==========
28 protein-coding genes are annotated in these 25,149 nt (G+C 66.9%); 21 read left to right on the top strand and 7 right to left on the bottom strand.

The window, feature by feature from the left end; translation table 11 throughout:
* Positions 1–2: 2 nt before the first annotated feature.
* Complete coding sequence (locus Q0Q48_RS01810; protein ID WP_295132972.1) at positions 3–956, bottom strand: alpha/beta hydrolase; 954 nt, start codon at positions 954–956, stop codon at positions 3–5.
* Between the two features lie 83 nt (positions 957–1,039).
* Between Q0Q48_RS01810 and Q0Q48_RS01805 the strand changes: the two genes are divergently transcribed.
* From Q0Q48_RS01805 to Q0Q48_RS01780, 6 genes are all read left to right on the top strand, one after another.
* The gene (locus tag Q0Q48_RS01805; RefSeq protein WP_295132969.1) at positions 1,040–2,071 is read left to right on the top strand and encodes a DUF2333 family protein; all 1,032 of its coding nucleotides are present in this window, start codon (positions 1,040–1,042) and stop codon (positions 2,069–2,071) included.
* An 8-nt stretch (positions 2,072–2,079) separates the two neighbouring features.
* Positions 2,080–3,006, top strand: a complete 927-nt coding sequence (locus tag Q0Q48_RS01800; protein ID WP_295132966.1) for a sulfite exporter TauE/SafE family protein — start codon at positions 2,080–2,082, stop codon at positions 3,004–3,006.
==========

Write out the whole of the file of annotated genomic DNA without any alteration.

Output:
28 protein-coding genes are annotated in these 25,149 nt (G+C 66.9%); 21 read left to right on the top strand and 7 right to left on the bottom strand.

The window, feature by feature from the left end; translation table 11 throughout:
* Positions 1–2: 2 nt before the first annotated feature.
* Complete coding sequence (locus Q0Q48_RS01810; protein ID WP_295132972.1) at positions 3–956, bottom strand: alpha/beta hydrolase; 954 nt, start codon at positions 954–956, stop codon at positions 3–5.
* Between the two features lie 83 nt (positions 957–1,039).
* Between Q0Q48_RS01810 and Q0Q48_RS01805 the strand changes: the two genes are divergently transcribed.
* From Q0Q48_RS01805 to Q0Q48_RS01780, 6 genes are all read left to right on the top strand, one after another.
* The gene (locus tag Q0Q48_RS01805; RefSeq protein WP_295132969.1) at positions 1,040–2,071 is read left to right on the top strand and encodes a DUF2333 family protein; all 1,032 of its coding nucleotides are present in this window, start codon (positions 1,040–1,042) and stop codon (positions 2,069–2,071) included.
* An 8-nt stretch (positions 2,072–2,079) separates the two neighbouring features.
* Positions 2,080–3,006, top strand: a complete 927-nt coding sequence (locus tag Q0Q48_RS01800; protein ID WP_295132966.1) for a sulfite exporter TauE/SafE family protein — start codon at positions 2,080–2,082, stop codon at positions 3,004–3,006.